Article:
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02/02/2015    Sai Yalla, PhD, et al.

Scholl Faculty Publishes Study on Custom Balance AFOs (Doug Richie, DPM)

The authors would like to thank Dr. Richie for his
interest in the publication. It is admittedly
difficult to review an entire study within the
confines of a PMNews brief. The original PMNews
story did indicate all balance measures improved.
This was intended to reference the assessment of
body sway during standing trials, as well as the
media-lateral sway during functional reach test.

The center of mass sway while standing was reduced
with AFO use during both the eyes open and closed
evaluations. The “functional reach tests”
demonstrated a significant improvement in medial
lateral postural coordination during the execution
of the reach when AFOs were worn.

While there was an improvement in the control of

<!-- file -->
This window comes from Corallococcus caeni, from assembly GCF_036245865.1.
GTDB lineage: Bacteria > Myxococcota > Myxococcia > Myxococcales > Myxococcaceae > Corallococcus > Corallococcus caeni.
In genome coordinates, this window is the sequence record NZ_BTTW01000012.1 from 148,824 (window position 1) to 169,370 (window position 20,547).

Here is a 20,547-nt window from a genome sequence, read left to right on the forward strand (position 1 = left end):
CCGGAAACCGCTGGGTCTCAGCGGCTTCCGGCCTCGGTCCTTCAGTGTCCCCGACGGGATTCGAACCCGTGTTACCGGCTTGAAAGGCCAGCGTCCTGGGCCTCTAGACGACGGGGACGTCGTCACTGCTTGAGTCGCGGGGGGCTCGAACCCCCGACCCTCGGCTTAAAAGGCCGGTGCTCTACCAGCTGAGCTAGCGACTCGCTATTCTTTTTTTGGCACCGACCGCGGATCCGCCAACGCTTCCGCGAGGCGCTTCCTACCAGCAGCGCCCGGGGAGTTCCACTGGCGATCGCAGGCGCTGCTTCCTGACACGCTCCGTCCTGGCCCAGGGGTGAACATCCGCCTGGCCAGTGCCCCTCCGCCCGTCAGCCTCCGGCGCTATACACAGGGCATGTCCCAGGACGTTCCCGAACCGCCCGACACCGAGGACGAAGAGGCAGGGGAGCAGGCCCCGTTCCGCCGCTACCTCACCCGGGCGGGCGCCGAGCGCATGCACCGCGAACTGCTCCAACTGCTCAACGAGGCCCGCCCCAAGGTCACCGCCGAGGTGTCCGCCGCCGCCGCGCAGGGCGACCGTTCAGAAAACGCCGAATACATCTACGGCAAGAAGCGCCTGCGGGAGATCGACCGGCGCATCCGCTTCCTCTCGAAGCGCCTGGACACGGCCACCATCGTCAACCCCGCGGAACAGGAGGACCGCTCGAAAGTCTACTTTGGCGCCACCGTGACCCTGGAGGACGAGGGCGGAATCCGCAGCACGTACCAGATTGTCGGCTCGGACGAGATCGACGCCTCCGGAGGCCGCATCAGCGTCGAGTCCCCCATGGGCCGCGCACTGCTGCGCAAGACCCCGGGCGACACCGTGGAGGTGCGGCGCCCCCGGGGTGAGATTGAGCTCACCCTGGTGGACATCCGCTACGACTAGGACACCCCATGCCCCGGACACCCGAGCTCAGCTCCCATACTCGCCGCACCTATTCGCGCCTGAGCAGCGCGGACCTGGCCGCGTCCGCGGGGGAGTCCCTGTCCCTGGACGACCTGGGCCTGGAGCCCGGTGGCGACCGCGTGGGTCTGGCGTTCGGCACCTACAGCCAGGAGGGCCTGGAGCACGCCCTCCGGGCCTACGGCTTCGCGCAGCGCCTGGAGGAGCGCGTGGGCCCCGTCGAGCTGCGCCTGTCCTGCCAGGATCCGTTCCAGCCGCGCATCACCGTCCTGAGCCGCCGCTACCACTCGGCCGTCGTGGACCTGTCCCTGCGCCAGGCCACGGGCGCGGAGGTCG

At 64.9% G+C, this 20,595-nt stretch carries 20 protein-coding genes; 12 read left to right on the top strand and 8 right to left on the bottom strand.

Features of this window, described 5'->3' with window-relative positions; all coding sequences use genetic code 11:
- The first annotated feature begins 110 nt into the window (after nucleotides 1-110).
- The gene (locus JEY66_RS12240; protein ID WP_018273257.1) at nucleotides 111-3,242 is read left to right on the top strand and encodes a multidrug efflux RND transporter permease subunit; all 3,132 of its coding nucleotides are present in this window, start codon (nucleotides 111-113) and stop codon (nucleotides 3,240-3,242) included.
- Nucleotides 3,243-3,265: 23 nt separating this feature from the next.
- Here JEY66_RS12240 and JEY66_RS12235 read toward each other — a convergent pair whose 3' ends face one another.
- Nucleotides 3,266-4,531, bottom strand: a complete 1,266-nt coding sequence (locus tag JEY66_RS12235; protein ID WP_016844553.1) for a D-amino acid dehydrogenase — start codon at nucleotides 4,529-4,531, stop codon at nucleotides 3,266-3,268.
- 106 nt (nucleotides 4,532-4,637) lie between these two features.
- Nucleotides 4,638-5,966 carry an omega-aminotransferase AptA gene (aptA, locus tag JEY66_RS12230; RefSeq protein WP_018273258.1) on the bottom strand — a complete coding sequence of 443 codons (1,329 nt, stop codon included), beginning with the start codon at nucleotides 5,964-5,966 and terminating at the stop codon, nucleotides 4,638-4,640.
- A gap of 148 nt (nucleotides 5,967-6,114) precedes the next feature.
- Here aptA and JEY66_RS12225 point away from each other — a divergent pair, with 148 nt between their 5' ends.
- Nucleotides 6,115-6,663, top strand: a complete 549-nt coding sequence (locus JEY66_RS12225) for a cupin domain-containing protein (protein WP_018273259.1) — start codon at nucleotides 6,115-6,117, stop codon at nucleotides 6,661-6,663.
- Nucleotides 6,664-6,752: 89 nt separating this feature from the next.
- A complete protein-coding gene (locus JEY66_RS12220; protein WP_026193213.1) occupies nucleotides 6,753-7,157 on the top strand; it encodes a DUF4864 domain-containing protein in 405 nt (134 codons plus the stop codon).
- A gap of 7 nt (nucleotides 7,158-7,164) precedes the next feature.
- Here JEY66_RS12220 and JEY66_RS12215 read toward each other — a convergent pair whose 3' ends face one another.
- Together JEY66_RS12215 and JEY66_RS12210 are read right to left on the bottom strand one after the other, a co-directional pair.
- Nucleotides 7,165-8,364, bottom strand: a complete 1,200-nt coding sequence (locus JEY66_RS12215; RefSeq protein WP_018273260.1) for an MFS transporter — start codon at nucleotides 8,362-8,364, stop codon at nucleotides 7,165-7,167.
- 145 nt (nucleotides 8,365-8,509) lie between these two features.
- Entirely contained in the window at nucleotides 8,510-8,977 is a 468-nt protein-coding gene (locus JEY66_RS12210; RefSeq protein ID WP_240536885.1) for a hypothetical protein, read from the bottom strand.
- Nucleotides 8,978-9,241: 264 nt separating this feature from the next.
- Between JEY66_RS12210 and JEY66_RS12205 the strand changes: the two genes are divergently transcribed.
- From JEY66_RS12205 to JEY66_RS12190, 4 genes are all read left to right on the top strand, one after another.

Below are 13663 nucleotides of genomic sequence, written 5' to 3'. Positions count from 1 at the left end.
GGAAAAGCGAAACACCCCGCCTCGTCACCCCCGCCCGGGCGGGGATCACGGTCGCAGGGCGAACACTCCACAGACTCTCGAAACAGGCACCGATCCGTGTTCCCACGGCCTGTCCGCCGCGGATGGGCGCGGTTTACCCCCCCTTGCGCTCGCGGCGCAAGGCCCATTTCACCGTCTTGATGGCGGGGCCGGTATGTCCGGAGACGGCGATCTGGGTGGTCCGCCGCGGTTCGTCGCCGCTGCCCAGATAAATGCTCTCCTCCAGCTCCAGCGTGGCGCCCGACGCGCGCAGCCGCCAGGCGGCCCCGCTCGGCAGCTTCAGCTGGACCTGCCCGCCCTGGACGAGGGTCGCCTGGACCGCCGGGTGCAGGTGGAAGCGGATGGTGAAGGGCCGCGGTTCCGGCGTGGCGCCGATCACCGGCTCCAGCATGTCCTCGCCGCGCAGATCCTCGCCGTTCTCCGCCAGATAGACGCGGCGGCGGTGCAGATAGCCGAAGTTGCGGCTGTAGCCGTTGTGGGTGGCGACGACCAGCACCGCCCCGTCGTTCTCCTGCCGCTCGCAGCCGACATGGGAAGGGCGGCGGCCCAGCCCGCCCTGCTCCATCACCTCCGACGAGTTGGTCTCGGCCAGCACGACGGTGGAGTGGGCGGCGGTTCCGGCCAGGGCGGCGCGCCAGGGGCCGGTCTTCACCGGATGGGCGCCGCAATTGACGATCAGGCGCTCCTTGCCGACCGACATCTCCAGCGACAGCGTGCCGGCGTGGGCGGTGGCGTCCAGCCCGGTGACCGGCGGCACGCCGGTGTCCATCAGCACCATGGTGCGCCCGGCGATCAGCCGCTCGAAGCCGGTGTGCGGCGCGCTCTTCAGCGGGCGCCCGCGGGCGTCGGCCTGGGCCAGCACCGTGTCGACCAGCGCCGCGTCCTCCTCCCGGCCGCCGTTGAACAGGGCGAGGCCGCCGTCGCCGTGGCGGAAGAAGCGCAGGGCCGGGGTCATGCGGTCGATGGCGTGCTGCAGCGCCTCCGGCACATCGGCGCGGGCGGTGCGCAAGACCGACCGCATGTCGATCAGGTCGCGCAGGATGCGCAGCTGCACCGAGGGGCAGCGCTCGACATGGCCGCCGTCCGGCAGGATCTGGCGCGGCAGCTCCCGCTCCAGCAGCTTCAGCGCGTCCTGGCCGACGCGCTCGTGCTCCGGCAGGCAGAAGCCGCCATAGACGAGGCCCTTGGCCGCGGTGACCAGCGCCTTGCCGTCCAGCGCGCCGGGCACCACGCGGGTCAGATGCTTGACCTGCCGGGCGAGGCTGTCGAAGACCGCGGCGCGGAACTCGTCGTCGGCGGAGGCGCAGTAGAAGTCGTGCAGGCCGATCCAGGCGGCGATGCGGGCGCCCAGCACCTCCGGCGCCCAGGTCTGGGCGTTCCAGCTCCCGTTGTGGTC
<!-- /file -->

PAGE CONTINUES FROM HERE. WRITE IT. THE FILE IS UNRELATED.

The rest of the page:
the execution of the reaching task, Dr. Richie
correctly identified that reach distance did not
significantly increase. In referencing the balance
results Dr. Richie also made reference to the
Timed Up and Go Tests. The time duration for that
test did not improve and the authors did not
intend to imply they did. This test was not
considered a measure of “balance.”

This test which was previously developed by
others, is intended to be a fall risk test.
Balance can impact the score (time), but the test
simply measures the time to rise from a chair,
walk ten feet, turn around, walk back and sit down
again. Balance is only one factor that influences
these times.

Based upon the times taken to the complete the
test, no conclusions specifically about balance
can be made. The critical and objective evaluation
of any treatment (device, pharmaceutical,
rehabilitative, etc.) is a long and arduous task.
This publication represents an initial
investigation upon the immediate effect of the AFO
within a purposefully non-restrictive sample of
elderly individuals.

Larger prospective studies are indeed needed to
verify any long term benefit of the device. We
thank PM News for sharing the link to the peer-
reviewed publication in Clinical Biomechanics and
allowing readers the opportunity to obtain a more
thorough understanding of the study.

Sai Yalla, PhD, Ryan Crews, MS, Adam Fleischer,
DPM, MPH, Gurtej Grewal, PhD, Jacquelyn Ortiz,
CCRP, Bijan Najafi, PhD

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